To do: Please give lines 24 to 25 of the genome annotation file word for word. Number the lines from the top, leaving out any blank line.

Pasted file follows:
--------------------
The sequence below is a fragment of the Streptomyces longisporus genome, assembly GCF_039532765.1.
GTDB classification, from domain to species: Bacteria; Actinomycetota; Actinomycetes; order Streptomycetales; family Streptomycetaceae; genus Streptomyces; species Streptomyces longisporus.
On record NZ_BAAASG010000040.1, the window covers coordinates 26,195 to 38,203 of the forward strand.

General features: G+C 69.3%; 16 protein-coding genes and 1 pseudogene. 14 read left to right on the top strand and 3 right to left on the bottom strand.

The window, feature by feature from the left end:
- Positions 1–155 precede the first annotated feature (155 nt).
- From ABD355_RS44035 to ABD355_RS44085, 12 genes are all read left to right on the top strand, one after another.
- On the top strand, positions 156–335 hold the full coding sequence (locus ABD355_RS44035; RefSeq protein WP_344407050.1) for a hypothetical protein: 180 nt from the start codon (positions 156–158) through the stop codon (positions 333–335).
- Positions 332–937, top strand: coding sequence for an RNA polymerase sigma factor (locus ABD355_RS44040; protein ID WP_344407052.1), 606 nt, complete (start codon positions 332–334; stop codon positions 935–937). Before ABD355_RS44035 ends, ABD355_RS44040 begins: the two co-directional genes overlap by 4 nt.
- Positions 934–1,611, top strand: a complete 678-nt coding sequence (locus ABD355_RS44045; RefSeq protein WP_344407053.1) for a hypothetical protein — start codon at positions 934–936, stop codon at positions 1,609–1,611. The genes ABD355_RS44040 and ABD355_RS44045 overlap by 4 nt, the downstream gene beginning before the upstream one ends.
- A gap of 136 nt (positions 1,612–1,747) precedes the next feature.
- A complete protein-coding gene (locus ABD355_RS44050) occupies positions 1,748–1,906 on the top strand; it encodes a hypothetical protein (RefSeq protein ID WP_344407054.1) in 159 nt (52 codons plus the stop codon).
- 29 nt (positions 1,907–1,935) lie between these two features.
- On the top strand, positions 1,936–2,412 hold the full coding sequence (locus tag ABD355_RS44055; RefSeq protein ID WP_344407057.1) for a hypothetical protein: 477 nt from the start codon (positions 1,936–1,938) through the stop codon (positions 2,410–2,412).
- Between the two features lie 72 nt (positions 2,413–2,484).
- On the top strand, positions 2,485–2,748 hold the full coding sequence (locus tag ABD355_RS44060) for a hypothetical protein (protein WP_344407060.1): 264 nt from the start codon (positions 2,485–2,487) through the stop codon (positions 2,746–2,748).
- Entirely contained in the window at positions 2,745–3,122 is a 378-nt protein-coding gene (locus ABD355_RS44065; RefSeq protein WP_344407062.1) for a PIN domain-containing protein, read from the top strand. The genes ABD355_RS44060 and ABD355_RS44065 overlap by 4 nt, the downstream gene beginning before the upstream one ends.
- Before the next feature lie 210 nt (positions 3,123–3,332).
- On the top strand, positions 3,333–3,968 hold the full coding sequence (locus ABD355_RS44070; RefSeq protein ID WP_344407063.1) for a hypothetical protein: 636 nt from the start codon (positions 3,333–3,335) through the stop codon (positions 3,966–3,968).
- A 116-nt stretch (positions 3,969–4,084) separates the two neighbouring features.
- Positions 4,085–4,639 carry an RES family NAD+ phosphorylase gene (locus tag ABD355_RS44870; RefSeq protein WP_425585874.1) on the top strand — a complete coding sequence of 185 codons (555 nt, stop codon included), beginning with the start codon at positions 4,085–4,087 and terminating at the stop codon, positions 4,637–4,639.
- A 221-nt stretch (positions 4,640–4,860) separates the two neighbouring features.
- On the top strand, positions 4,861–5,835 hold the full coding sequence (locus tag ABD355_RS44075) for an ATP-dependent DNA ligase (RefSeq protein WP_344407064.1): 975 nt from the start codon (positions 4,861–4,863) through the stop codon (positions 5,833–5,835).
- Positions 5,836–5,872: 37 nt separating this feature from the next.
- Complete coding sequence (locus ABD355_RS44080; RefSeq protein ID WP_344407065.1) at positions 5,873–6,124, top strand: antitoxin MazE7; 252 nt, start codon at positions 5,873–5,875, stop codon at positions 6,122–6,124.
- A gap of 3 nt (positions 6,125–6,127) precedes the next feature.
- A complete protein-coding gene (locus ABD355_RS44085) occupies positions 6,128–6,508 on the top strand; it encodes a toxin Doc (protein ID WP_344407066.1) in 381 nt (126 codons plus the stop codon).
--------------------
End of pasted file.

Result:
- Positions 5,836–5,872: 37 nt separating this feature from the next.
- Complete coding sequence (locus ABD355_RS44080; RefSeq protein ID WP_344407065.1) at positions 5,873–6,124, top strand: antitoxin MazE7; 252 nt, start codon at positions 5,873–5,875, stop codon at positions 6,122–6,124.